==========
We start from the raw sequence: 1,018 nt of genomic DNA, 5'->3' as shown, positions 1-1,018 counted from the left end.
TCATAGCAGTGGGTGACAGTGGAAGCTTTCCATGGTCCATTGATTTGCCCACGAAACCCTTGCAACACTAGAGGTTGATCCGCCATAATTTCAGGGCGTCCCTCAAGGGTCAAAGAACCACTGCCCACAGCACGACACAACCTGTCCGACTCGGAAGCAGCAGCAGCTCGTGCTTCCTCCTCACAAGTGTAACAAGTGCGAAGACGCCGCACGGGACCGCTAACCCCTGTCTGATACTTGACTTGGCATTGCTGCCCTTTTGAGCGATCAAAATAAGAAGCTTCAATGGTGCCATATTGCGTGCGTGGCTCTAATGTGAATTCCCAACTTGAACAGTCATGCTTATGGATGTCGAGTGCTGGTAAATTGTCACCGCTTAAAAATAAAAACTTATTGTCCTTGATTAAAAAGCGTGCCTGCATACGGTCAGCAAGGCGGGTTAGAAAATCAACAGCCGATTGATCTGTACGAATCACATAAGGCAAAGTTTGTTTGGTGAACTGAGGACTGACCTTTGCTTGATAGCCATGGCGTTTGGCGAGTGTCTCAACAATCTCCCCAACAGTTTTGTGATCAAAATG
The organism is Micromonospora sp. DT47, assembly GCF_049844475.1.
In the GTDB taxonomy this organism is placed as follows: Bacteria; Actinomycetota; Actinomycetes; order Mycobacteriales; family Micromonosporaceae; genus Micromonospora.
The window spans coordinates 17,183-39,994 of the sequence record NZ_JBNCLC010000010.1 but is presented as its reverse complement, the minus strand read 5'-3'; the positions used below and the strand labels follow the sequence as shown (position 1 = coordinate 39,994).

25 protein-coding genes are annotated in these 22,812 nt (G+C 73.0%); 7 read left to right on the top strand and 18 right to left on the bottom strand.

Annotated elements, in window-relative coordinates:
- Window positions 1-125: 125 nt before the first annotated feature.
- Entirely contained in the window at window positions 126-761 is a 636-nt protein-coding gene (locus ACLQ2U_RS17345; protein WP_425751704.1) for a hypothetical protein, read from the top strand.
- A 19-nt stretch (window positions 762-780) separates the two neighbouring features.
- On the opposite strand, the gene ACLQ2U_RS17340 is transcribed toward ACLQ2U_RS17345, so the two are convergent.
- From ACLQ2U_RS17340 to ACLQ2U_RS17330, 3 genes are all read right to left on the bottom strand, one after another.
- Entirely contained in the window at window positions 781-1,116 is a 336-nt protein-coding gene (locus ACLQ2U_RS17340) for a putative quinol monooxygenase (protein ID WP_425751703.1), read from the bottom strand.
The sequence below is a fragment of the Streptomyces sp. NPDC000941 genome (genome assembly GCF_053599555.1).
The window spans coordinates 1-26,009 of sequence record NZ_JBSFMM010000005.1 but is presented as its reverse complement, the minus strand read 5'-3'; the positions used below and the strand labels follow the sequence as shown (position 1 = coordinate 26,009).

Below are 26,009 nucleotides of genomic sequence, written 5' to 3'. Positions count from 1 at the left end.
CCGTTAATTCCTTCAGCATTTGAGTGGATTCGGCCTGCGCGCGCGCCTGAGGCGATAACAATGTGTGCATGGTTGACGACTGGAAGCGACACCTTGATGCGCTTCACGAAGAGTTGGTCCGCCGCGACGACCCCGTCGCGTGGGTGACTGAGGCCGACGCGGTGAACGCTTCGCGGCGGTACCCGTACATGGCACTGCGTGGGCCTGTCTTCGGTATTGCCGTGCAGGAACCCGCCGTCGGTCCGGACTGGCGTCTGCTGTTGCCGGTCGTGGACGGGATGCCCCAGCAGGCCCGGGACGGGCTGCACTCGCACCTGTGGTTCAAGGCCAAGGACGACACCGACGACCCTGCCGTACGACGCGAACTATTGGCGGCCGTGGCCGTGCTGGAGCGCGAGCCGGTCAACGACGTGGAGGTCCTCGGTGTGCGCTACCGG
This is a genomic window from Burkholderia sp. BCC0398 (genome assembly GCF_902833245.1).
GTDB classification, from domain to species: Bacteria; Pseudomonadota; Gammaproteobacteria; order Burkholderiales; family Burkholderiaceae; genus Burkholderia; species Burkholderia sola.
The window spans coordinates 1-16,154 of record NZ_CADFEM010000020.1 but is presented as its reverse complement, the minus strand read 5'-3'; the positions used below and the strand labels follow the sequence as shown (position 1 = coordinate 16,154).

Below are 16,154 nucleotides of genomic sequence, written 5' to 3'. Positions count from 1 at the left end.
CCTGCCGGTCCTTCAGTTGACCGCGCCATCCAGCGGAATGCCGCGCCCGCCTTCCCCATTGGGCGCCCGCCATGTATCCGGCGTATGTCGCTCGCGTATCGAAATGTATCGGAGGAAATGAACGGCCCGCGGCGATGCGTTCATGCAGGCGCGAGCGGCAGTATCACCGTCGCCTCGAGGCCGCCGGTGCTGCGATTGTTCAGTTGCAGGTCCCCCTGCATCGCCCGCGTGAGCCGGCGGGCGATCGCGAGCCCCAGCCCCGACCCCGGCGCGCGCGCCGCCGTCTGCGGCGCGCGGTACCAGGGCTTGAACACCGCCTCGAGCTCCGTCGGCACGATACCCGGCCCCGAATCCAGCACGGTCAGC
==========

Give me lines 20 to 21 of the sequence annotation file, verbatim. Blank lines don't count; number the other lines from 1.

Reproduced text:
The window spans coordinates 1-16,154 of record NZ_CADFEM010000020.1 but is presented as its reverse complement, the minus strand read 5'-3'; the positions used below and the strand labels follow the sequence as shown (position 1 = coordinate 16,154).

Below are 16,154 nucleotides of genomic sequence, written 5' to 3'. Positions count from 1 at the left end.